The movie magazine in Atkins’s hands speaks to how the killings came out of an odd, momentary intersection between celebrity culture and the counterculture, as catalyzed and animated by Charles Manson’s brand of psychopathy. And it’s a combination that is hard to imagine emerging anywhere but in Southern California. (As Quentin Tarantino has said of his next movie: “It’s not Charles Manson, it’s 1969.”) It was a world in which Dennis Wilson of the Beach Boys could pick up two teenage girls hitchhiking in Malibu, take them home, and find Manson and a dozen others crashing there when he returned at three in the morning. And it isn’t merely the time and place, but the liminal personalities involved, who move like shades between the lands of the unknown, the marginal, and the famous. Manson himself was just one of many, but I’ll content myself with two more examples. One of his followers, Bobby Beausoleil, had worked with the underground filmmaker Kenneth Anger, scoring and appearing as himself in the short film Lucifer Rising. Anger, whose fascination with these twilight realms would be most famously expressed in his book Hollywood Babylon, had been mentored by Marjorie Cameron, the widow of L. Ron Hubbard’s friend Jack Parsons. On a slightly less occult level, we find the photographer and legendary hustler Lawrence Schiller, who bought the life rights of Susan Atkins and cranked out a quickie book on the murders. He later came to feel that he had thrown away his access to an important subject, and he rebounded with Norman Mailer’s The Executioner’s Song, which he researched, packaged and sold, and, much later, with a series of projects about the O.J. Simpson trial. Schiller put together the latter with the help of his friend Robert Kardashian, for whose wife, Kris, he had directed a birthday video in which she drove around the streets of Los Angeles.

In the movie From Hell, Jack the Ripper says: “One day men will look back and say that I gave birth to the twentieth century.” I don’t want to credit Manson and his followers with any more importance than they deserve, but their story undeniably anticipated much of what we’ve come to take for granted about the world in which we now live. There’s the way in which the news can suddenly insert itself, all too horrifyingly, into our own lives, as in the tragic case of Rosemary and Leno LaBianca, who spoke with a local news vendor “about Tate, the event of the day,” hours before becoming the next victims. And they were ahead of their time in their reminder of how the famous and the ordinary can be leveled in an instant, not by social media, but by death. The fact that Manson was eighty-two when he died underlines how long ago all of this was, but his obituaries also feel like a sign of things to come. He and his disciples drew omnivorously from popular culture, as Leslie van Houten’s attorney said of his own client: “That girl is insane in a way that is almost science fiction.” But if the one constant throughout it all was race—in particular, the specter of a coming war between blacks and whites—it’s also true that Manson, in his megalomania, seized on it primarily to control his followers. He believed that he would emerge to assume power after the conflict was over, and his disciples often resembled modern preppers in the preparations that they took to survive it. But there were also moments when more practical considerations took precedence. As Jeff Guinn writes in the recent book Manson: His Life and Times:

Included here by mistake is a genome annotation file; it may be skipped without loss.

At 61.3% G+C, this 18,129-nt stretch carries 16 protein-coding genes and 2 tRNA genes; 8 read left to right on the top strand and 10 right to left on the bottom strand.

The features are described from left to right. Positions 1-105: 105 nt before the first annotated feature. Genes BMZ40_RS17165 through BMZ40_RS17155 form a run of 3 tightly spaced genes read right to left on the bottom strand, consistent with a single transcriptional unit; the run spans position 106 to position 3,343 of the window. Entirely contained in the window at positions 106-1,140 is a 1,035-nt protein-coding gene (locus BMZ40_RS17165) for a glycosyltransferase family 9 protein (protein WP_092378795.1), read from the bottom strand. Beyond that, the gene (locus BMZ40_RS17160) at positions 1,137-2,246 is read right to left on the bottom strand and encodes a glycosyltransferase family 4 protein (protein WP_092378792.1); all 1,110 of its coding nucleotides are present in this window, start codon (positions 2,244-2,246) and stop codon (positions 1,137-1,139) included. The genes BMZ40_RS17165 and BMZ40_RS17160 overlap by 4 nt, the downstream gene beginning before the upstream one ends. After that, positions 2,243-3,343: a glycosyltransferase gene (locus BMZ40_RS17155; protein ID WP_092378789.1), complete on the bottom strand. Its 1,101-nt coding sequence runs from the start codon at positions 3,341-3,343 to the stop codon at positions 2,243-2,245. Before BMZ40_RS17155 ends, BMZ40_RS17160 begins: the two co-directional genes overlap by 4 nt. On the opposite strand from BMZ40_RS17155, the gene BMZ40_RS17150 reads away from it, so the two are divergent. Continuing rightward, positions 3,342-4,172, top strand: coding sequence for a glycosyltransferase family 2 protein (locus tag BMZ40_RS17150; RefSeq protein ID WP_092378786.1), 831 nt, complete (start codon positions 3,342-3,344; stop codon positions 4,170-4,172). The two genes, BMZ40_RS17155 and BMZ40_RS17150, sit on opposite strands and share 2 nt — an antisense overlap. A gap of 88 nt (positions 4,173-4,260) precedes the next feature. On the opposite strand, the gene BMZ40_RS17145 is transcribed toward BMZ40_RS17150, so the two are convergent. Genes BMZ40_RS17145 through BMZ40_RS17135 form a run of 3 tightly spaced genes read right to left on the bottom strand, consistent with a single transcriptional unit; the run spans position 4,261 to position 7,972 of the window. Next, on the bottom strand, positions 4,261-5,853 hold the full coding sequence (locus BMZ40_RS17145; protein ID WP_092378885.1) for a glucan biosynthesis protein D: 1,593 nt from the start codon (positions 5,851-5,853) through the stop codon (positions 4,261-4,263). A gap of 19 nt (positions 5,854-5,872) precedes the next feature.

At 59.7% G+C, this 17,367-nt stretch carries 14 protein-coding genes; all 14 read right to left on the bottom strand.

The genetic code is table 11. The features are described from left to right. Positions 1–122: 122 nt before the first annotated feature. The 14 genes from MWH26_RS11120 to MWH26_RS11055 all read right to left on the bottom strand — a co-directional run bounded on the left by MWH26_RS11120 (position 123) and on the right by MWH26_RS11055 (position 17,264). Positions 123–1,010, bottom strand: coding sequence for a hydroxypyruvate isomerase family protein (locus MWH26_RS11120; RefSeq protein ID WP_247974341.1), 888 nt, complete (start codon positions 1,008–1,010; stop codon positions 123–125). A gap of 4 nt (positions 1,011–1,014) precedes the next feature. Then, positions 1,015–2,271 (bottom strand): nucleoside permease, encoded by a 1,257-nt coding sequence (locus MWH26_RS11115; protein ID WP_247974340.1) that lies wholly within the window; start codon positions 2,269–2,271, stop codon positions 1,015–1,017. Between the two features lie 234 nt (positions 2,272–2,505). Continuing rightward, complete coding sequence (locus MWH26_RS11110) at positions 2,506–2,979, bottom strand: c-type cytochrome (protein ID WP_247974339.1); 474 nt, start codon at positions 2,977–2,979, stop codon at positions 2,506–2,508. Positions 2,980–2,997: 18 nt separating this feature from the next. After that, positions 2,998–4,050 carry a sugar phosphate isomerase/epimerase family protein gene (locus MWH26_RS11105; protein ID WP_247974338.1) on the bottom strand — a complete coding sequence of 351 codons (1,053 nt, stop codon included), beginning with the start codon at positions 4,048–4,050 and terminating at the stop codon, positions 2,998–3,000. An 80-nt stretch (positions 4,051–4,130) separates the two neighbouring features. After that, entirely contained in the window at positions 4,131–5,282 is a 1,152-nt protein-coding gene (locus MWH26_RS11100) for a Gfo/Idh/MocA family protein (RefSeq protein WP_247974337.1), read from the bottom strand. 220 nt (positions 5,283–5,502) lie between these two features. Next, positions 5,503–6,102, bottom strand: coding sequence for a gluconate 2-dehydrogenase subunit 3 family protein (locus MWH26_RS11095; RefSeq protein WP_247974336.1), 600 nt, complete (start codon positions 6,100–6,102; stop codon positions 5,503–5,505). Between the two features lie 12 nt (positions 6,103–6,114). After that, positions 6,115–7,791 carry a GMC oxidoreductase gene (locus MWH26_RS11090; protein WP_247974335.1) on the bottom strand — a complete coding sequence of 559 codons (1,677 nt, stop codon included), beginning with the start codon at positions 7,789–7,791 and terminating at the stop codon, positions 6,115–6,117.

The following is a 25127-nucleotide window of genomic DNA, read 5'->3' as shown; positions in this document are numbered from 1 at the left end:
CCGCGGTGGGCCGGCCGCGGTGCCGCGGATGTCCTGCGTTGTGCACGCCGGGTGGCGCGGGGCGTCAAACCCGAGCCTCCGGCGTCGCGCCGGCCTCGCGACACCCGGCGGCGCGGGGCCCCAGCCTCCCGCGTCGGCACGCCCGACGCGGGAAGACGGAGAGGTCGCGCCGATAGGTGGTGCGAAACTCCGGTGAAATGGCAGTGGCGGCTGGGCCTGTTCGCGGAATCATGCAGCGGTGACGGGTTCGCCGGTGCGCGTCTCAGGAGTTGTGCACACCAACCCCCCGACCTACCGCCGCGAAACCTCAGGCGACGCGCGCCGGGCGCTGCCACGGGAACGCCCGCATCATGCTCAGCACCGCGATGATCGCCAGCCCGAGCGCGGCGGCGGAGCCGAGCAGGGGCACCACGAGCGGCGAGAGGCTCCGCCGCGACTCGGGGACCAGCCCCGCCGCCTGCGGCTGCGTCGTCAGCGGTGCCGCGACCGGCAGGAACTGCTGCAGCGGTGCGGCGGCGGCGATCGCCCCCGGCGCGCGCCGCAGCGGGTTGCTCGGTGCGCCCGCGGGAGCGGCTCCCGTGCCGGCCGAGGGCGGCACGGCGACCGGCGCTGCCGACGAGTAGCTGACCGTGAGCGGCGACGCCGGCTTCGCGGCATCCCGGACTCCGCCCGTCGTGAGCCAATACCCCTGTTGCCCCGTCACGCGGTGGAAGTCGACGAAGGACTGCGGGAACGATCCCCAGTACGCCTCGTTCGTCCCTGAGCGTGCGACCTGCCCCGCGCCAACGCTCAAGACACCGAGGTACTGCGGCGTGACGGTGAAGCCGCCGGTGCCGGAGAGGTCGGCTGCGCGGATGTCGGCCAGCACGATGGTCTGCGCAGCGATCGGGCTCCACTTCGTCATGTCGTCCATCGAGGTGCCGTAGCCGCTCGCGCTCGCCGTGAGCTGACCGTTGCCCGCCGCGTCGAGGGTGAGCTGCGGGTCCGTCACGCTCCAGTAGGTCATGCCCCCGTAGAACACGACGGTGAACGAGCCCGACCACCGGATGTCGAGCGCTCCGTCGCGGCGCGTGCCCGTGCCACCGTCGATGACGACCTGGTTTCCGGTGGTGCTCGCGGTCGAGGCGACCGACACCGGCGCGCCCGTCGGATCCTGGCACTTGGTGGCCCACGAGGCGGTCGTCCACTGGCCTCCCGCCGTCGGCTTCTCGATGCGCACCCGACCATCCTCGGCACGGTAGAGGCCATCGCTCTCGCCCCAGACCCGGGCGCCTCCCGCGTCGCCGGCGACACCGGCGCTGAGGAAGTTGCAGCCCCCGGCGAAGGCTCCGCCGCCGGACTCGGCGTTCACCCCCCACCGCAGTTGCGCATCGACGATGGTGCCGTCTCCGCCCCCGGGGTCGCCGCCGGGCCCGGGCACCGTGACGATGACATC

In mid-March [of 1969], Charlie received word that [producer] Terry Melcher would finally come to hear him perform some of his songs. Charlie had been keeping everyone busy preparing for Helter Skelter, but a cataclysmic race war paled compared to Charlie finally getting a record deal.